The long hours of sunlight invite growth of lush, dense and varied vegetation along the banks of rivers and streams.
A quiet observer may notice a slight quiver in the tall stands accompanied by a comically audible munching. Suddenly, all hidden activity ceases until the stillness is broken by a distinctive ‘plop’ as the water vole makes its exit beneath the water surface.
Sadly this idyllic impression of bankside summertime is an all too rare occurrence in the 21st century. The native water vole, Britain’s fastest declining mammal, is on the brink of survival in the lowlands of the North East. Last year our team of trained volunteers and ecologists gathered data on the condition of water vole populations and their habitat across the Tyne, Wear and Tees river catchments. Their findings concluded that in the upland areas known populations of water voles remain stable, although they are not expanding their ranges. Sadly, the lowland water voles are not faring so well and remaining populations are becoming increasingly isolated and vulnerable. The combination of loss of suitable habitat and predation from non-native American mink has devastated water vole populations across the UK; our local water voles are no exception.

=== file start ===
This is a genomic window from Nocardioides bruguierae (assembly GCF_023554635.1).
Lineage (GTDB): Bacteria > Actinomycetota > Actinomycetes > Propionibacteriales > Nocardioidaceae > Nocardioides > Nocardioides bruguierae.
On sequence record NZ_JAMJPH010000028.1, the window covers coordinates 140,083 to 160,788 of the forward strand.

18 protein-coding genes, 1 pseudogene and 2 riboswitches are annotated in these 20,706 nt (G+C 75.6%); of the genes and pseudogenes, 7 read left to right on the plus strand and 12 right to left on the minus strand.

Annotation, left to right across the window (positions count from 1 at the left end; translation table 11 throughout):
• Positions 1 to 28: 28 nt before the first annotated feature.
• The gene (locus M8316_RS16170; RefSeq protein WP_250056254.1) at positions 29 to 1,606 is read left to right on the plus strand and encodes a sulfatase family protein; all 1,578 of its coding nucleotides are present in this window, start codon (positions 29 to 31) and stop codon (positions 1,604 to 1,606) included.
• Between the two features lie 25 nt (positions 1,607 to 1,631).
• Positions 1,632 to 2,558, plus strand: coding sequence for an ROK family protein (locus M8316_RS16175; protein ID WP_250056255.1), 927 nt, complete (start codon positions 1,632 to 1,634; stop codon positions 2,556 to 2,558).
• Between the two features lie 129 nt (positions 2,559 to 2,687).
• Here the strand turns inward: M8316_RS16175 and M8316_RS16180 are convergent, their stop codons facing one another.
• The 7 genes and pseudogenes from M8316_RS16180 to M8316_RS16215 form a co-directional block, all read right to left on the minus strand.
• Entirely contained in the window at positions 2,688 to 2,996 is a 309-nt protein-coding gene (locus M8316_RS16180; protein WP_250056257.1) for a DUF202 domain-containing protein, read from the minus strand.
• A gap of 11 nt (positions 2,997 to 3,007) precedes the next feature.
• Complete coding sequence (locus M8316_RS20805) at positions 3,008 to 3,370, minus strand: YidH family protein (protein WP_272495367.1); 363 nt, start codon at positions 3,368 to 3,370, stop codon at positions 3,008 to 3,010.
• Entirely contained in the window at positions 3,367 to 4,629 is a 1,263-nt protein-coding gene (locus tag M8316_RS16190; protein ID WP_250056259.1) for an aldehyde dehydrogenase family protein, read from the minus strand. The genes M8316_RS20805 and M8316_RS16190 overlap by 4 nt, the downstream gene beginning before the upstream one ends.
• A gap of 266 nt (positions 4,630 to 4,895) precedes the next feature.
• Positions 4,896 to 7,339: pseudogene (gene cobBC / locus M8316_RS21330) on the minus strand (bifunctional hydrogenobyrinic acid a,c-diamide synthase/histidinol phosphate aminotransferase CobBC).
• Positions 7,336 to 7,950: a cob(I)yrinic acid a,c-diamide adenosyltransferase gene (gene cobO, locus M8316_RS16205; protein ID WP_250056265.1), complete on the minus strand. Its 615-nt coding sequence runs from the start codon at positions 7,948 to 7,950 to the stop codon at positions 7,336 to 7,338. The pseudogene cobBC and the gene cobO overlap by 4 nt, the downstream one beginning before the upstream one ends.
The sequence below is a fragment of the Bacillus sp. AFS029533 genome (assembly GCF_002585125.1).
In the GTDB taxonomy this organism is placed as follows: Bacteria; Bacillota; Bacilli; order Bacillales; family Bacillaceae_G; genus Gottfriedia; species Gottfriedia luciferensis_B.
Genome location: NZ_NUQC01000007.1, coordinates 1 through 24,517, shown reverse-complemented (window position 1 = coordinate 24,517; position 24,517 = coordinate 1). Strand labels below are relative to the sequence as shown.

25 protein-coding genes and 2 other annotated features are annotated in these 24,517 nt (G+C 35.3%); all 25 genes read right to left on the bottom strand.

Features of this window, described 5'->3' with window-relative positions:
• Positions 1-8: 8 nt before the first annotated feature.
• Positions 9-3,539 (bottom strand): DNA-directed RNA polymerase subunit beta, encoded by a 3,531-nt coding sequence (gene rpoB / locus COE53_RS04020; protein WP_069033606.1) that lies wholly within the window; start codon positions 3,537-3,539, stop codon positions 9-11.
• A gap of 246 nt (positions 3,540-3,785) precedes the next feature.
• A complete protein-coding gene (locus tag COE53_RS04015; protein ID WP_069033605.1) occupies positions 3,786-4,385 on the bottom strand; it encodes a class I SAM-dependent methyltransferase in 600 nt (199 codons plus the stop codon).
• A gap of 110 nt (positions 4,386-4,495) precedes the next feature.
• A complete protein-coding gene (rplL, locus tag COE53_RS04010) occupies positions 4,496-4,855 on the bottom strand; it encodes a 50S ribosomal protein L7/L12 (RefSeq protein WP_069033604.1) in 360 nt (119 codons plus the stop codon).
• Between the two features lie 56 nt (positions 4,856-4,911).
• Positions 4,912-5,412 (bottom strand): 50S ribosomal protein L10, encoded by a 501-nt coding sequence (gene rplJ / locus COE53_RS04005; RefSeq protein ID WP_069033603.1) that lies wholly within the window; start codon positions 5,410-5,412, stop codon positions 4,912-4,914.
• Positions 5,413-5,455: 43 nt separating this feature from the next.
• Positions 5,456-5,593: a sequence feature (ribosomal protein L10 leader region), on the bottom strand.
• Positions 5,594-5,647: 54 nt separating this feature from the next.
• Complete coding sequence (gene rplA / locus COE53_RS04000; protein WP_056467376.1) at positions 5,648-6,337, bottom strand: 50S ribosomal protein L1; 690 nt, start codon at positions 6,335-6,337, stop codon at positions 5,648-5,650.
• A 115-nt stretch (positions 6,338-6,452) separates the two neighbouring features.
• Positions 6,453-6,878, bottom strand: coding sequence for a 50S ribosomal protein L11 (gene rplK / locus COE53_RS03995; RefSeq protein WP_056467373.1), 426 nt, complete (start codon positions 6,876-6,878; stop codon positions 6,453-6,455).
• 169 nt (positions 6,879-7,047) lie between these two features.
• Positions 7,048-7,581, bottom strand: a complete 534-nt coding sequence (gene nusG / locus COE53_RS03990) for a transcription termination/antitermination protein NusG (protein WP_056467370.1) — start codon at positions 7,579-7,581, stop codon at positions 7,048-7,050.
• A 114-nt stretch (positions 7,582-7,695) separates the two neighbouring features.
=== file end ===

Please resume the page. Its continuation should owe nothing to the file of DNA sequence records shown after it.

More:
The good news is help for these charismatic mammals is within touching distance as earlier this year we compiled a region-wide strategy to halt the decline and aid recovery of water voles across the Tyne, Wear and Tees river catchments. We are delighted to announce that a National Lottery Heritage Fund application to deliver this work (in partnership with Northumberland Wildlife Trust and Tees Valley Wildlife Trust) over the next three years has been successful, with more than £500,000 awarded to the Naturally Native project.
Let’s hope summers to come will bring serene moments in which we can enjoy and celebrate the return of ‘Ratty’ to our region.